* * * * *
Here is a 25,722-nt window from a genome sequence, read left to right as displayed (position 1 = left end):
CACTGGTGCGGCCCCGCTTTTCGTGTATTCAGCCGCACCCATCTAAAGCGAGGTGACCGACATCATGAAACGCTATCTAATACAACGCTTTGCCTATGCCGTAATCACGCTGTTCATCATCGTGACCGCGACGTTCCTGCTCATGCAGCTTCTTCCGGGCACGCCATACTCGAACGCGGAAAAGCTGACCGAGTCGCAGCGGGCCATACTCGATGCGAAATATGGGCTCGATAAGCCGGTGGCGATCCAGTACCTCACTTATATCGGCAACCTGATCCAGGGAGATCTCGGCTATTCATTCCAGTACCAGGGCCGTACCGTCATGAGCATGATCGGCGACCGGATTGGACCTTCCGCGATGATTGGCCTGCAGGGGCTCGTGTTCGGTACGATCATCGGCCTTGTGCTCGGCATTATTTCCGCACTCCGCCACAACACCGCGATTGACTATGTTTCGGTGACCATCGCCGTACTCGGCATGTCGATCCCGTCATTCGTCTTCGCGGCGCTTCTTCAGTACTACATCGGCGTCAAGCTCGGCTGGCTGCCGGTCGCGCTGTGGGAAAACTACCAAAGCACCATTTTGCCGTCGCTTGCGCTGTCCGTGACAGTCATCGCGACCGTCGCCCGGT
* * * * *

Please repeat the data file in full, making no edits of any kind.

Here is a 25,722-nt window from a genome sequence, read left to right as displayed (position 1 = left end):
CACTGGTGCGGCCCCGCTTTTCGTGTATTCAGCCGCACCCATCTAAAGCGAGGTGACCGACATCATGAAACGCTATCTAATACAACGCTTTGCCTATGCCGTAATCACGCTGTTCATCATCGTGACCGCGACGTTCCTGCTCATGCAGCTTCTTCCGGGCACGCCATACTCGAACGCGGAAAAGCTGACCGAGTCGCAGCGGGCCATACTCGATGCGAAATATGGGCTCGATAAGCCGGTGGCGATCCAGTACCTCACTTATATCGGCAACCTGATCCAGGGAGATCTCGGCTATTCATTCCAGTACCAGGGCCGTACCGTCATGAGCATGATCGGCGACCGGATTGGACCTTCCGCGATGATTGGCCTGCAGGGGCTCGTGTTCGGTACGATCATCGGCCTTGTGCTCGGCATTATTTCCGCACTCCGCCACAACACCGCGATTGACTATGTTTCGGTGACCATCGCCGTACTCGGCATGTCGATCCCGTCATTCGTCTTCGCGGCGCTTCTTCAGTACTACATCGGCGTCAAGCTCGGCTGGCTGCCGGTCGCGCTGTGGGAAAACTACCAAAGCACCATTTTGCCGTCGCTTGCGCTGTCCGTGACAGTCATCGCGACCGTCGCCCGGT